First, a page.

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Mental Smoke Detectors with Randy Nesse
Episode 24 // Released September 13, 2019
In this episode of Big Biology, Randy Nesse delves into how our minds have evolved alongside our bodies and the modern field of evolutionary psychology.
Randy is one of the founders of the field of evolutionary medicine, where he and other psychologists apply evolutionary biology to the practice of medicine--particularly psychiatry.
He is most interested in the fragility of our minds, exploring the question of why we are vulnerable at all to mental problems like anxiety or depression.
He argues that many of our good and bad feelings have adaptive functions. Some may not be fun, and at times might be outright destructive. But they can also be incredibly useful.
According to Dr. Nesse, evolutionary medicine provides a framework through which to understand our mental vulnerabilities as evolutionary vestiges and both treat and harness them as such.
For early humans, the world was a dangerous place. They worked hard to find enough food while avoiding danger from predators and humans they didn’t know.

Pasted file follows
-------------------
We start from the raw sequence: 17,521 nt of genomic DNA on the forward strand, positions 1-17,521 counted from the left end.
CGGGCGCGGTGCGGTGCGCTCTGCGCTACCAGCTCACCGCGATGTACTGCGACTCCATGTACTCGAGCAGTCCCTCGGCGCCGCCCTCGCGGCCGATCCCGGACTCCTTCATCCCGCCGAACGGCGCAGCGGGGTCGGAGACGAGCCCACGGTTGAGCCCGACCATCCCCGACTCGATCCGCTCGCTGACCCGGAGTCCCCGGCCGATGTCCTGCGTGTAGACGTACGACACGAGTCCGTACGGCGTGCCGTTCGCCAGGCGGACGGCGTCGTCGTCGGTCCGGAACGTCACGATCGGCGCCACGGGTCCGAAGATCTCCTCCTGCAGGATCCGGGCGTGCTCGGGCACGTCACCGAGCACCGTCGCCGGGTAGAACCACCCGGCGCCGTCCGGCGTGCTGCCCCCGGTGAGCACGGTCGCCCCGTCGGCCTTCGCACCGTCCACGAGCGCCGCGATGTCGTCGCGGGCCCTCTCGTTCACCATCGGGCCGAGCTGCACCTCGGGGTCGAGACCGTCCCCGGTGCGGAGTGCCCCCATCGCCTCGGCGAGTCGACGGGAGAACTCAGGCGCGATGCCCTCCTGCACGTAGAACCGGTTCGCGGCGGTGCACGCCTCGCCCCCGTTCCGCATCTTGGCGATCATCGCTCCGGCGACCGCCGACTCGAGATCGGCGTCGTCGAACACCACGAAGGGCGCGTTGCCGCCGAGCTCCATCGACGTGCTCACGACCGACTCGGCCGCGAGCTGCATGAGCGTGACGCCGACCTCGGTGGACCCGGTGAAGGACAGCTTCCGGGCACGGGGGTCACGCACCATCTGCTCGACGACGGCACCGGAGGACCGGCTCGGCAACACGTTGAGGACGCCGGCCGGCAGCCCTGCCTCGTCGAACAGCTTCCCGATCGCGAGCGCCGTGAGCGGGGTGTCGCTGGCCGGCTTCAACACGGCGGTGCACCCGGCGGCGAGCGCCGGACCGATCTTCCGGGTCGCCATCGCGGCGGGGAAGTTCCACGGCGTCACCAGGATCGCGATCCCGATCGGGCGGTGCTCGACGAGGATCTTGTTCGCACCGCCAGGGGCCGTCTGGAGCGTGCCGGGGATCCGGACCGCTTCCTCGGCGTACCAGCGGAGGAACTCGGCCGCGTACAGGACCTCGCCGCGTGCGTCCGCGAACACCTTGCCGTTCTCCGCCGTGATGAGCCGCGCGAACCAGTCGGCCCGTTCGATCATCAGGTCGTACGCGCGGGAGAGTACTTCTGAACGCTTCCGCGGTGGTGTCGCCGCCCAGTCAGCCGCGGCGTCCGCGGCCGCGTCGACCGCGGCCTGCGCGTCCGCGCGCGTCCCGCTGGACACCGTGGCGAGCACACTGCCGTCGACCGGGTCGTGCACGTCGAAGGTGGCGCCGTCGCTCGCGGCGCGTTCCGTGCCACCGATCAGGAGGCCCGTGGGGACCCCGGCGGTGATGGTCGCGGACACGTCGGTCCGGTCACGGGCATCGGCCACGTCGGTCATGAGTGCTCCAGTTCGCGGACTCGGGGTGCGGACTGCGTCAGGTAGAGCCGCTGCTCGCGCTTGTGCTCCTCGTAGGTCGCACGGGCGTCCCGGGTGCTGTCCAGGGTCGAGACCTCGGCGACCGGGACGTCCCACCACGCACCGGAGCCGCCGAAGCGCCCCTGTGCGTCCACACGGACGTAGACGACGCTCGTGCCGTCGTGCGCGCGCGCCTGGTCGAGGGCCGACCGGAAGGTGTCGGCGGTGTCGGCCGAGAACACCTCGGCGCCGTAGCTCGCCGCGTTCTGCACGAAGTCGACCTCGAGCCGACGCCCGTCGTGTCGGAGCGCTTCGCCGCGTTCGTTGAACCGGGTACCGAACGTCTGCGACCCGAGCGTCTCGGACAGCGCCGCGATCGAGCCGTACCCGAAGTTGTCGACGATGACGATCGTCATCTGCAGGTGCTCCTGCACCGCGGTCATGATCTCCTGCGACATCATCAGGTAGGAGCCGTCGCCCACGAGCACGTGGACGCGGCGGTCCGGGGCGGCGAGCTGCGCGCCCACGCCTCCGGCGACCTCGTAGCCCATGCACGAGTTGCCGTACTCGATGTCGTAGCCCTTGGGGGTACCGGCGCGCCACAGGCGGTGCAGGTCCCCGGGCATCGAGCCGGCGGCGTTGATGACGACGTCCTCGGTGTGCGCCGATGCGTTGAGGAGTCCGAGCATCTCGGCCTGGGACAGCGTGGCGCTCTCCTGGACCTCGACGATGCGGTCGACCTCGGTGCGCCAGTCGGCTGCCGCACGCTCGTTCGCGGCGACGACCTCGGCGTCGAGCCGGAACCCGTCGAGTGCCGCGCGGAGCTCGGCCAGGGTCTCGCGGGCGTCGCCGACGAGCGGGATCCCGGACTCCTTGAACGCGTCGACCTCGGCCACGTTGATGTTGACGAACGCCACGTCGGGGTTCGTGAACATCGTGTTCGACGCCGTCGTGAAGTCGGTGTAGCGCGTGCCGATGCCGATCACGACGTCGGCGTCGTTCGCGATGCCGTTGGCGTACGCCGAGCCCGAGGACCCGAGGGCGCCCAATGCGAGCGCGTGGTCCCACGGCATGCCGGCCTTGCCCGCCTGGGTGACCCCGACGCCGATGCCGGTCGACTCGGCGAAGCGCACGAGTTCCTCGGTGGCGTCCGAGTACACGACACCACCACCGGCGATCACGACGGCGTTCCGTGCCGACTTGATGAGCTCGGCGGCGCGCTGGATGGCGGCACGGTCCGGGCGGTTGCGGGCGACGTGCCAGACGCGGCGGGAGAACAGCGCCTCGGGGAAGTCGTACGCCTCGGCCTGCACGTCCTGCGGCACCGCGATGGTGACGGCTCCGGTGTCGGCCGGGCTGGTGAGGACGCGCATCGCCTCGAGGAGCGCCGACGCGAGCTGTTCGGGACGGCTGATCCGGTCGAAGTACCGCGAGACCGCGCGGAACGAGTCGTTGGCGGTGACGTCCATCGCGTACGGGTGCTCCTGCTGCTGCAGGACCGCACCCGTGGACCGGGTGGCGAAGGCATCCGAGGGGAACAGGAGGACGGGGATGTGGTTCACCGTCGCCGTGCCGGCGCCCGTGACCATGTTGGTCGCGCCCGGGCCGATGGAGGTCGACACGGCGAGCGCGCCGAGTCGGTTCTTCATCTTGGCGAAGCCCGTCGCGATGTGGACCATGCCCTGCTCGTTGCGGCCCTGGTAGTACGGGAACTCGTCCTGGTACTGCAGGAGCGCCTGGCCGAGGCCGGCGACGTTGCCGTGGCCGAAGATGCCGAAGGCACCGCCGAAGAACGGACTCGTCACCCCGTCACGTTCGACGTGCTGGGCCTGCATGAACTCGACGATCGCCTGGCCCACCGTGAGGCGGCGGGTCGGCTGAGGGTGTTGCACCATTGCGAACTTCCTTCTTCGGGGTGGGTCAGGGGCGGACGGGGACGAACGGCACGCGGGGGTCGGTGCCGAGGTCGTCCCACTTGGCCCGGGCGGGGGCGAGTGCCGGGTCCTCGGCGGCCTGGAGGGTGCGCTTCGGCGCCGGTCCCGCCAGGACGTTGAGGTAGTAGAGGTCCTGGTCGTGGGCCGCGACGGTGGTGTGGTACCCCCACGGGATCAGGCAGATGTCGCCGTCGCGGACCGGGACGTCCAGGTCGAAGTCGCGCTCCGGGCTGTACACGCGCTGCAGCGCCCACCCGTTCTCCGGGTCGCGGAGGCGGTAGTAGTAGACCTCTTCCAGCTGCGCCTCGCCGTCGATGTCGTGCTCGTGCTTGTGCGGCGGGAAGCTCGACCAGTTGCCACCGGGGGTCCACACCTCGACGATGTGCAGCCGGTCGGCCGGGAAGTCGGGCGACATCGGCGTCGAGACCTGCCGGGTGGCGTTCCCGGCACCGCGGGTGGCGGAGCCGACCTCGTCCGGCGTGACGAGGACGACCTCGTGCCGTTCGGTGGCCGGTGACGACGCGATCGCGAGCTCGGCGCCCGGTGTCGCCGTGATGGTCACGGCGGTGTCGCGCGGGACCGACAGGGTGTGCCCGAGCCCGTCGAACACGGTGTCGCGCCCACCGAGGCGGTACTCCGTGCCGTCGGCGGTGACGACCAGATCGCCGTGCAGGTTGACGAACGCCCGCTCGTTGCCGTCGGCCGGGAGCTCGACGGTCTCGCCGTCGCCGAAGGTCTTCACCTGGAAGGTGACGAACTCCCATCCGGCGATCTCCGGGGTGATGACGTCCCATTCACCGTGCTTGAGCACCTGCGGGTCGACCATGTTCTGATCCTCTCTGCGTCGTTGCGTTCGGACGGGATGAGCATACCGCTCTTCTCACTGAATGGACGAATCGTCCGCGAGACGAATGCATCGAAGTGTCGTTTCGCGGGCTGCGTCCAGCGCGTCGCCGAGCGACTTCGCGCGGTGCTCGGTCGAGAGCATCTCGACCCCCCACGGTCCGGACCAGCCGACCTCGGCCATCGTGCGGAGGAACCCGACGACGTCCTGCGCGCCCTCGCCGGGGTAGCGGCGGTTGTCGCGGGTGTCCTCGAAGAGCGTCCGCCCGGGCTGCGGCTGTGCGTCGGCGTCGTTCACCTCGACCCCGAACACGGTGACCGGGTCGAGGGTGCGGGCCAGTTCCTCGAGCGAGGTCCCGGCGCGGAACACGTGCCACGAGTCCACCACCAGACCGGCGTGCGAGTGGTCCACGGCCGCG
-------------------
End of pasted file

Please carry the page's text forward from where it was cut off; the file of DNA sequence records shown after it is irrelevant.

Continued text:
But perhaps the single most important thing for our ancestors was navigating the complexities of living in groups, with humans they did know.
Evolutionary psychiatrist Randy Nesse argues that all of those ancient pressures profoundly shaped how our minds work today.
Randy is one of the founders of the field of evolutionary medicine and a Professor at Arizona State University where he applies evolutionary biology to the practice of medicine and particularly psychiatry.
Instead of asking how someone became depressed or anxious and could get better with drugs or therapy, typical medical approaches, Randy wants to know why our minds are so fragile in the first place. His recent book, “Good Reasons for Bad Feelings,” considers evolutionary explanations for our emotions and behaviors.
Randy says it’s not that anxiety represents an overly-sensitive alarm system, it’s that the cost of a false alarm is far smaller than the cost of no response.
“The right question is in what situation has this particular suite of changes given advantages? Once you ask that question anxiety becomes much easier,” he says. “In situations of danger anxiety helps you get the heck out of there, and prevents you from going back to situations that are dangerous.”
According to Randy, many of our good and bad feelings have some adaptive functions. He thinks of them like coughing or vomiting or even diarrhea: they’re often not fun, and sometimes they’re outright gross, but they can be incredibly useful.
On this episode of Big Biology Art and Marty talk with Randy about how he and other psychiatrists use evolutionary biology to understand the origins of the fragile mind, and come up with new ways to treat affected people with more creativity and compassion.
The fields of evolutionary medicine, and particularly evolutionary psychiatry, are relatively new, and Randy hopes that his ideas will become a normal part of medicine in the future.
Here are links to a few of the resources we talked about on the episode or used to prepare for the interview: